Today’s post is about style in photography.
There are many, many styles. And they are all very different.
For example, photojournalism (as I plan to be doing in Israel, see here) is very simple: no edits. Colour or, often. black and white. Flash is allowed, but other than that, it should look as it looked to the eye.
Photojournalism: from "IV - Intravenous", by Michael Willems, on 180mag.ca
Or there’s this; I would call this “Annie Leibowitz’s style”:
Then there’s the “amateur aesthetic”, made popular by Terry Richardson. Harsh light with a direct flash, overexposed a little:
Or business “annual report style”:
Or the natural soft light style we use with babies:
Or “desat”, very popular today:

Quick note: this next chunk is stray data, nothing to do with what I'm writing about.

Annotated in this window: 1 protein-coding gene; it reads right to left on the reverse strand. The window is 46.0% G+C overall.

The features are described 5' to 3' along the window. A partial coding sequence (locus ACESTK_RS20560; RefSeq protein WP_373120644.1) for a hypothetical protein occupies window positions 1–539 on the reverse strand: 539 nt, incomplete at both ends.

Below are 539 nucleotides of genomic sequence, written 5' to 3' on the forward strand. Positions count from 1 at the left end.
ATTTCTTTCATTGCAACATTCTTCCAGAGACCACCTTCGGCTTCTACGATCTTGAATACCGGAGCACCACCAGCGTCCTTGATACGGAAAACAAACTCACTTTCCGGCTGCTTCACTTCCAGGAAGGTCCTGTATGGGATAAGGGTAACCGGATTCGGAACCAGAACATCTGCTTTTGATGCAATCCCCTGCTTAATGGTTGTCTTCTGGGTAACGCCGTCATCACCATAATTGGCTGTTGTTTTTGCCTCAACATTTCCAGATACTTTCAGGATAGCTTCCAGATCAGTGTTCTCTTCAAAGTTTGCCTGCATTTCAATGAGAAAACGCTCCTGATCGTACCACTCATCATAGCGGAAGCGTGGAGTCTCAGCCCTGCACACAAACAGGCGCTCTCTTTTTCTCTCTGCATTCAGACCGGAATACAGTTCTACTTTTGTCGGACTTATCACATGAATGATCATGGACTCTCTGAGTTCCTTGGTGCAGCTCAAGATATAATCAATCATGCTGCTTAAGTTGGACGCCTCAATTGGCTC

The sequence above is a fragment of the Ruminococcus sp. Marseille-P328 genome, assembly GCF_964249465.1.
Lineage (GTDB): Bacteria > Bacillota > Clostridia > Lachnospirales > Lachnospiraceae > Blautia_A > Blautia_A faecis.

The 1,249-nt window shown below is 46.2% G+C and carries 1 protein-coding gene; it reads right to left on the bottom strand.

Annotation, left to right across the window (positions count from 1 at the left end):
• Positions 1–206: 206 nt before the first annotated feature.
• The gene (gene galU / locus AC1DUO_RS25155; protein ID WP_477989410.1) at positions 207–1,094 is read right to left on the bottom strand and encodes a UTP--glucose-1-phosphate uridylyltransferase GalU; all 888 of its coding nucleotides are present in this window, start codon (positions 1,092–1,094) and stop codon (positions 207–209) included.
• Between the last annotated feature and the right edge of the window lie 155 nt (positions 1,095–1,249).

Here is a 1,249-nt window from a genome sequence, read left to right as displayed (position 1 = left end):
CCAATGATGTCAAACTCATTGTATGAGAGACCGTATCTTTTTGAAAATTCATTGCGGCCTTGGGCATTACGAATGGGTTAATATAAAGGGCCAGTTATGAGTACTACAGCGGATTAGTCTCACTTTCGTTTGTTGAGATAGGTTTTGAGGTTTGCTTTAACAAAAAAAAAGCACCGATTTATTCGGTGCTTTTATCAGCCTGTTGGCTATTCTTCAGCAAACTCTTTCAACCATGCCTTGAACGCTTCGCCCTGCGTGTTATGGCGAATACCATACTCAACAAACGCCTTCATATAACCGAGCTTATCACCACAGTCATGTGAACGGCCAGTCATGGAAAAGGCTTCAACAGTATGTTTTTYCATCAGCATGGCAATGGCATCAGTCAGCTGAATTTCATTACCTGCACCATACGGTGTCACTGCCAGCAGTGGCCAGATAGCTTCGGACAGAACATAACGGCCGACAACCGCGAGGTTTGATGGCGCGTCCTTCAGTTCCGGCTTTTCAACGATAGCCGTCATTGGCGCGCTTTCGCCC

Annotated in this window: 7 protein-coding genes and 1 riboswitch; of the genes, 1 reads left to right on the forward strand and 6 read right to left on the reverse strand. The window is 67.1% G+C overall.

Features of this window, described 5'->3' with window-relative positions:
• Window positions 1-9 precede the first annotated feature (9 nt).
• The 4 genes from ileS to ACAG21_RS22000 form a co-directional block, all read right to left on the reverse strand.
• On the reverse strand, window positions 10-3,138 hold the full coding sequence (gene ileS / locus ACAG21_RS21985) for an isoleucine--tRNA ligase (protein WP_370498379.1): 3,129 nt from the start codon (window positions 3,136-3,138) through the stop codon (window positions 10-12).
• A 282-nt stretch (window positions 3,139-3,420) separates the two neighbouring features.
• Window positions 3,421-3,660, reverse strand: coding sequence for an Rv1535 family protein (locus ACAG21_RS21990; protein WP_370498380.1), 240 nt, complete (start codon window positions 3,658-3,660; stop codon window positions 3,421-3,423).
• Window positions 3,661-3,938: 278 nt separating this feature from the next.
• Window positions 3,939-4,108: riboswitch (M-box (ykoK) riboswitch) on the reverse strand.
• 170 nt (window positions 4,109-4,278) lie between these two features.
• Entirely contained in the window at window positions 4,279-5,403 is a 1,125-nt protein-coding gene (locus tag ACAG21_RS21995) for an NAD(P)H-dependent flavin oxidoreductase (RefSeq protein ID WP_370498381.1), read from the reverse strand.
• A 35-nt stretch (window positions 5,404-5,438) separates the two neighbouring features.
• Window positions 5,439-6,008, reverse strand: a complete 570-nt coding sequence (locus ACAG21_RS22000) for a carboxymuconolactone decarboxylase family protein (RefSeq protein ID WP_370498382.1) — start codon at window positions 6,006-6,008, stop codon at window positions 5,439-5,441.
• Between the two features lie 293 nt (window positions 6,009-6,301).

Or my own “dramatic portrait lighting” style, which is an adaptation of earlier Dramatic Portrait techniques:
I could go on. There are almost as many techniques as there are photographers. Almost, not quite. And as a photographer you should be able to master any and all of them. “It’s just technique”, as a friend once said to me.
But it’s when we get beyond that that some of us are lucky enough to develop our own styles. My style is unique to me. And the last picture is a little more my style than the others are.
So the photographer who recently told me that my work was “wrong” and “it looks like your models are photoshopped in:” and “you must open the shutter for longer” is just plan incorrect. It’s my style, and it’s recognizable as my style, and you don’t need to like it. But if you do, great. Your style is yours. If others like it, good for you. If not, it can still be just fine, as long as you like it.
Need Help: Scroll to yesterday to see my Israel project proposal and go here to support it.. every bit helps.